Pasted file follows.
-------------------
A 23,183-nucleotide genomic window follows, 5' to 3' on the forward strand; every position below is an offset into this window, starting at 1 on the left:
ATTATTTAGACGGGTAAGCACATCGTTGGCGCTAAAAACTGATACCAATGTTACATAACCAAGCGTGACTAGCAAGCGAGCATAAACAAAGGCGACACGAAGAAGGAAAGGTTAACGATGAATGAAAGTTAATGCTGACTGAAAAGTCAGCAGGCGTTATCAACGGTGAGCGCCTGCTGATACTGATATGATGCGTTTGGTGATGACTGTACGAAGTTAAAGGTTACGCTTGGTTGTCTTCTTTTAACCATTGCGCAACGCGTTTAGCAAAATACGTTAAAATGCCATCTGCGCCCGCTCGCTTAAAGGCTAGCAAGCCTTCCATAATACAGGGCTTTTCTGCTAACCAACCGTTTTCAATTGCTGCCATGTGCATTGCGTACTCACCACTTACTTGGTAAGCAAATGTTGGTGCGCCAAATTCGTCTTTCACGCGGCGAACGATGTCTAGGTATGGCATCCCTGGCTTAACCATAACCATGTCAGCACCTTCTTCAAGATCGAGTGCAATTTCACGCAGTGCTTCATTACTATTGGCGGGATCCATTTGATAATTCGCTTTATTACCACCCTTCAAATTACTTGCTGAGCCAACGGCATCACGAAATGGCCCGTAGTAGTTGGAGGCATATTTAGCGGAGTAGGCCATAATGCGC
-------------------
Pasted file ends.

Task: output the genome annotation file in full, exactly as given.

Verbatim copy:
A 23,183-nucleotide genomic window follows, 5' to 3' on the forward strand; every position below is an offset into this window, starting at 1 on the left:
ATTATTTAGACGGGTAAGCACATCGTTGGCGCTAAAAACTGATACCAATGTTACATAACCAAGCGTGACTAGCAAGCGAGCATAAACAAAGGCGACACGAAGAAGGAAAGGTTAACGATGAATGAAAGTTAATGCTGACTGAAAAGTCAGCAGGCGTTATCAACGGTGAGCGCCTGCTGATACTGATATGATGCGTTTGGTGATGACTGTACGAAGTTAAAGGTTACGCTTGGTTGTCTTCTTTTAACCATTGCGCAACGCGTTTAGCAAAATACGTTAAAATGCCATCTGCGCCCGCTCGCTTAAAGGCTAGCAAGCCTTCCATAATACAGGGCTTTTCTGCTAACCAACCGTTTTCAATTGCTGCCATGTGCATTGCGTACTCACCACTTACTTGGTAAGCAAATGTTGGTGCGCCAAATTCGTCTTTCACGCGGCGAACGATGTCTAGGTATGGCATCCCTGGCTTAACCATAACCATGTCAGCACCTTCTTCAAGATCGAGTGCAATTTCACGCAGTGCTTCATTACTATTGGCGGGATCCATTTGATAATTCGCTTTATTACCACCCTTCAAATTACTTGCTGAGCCAACGGCATCACGAAATGGCCCGTAGTAGTTGGAGGCATATTTAGCGGAGTAGGCCATAATGCGC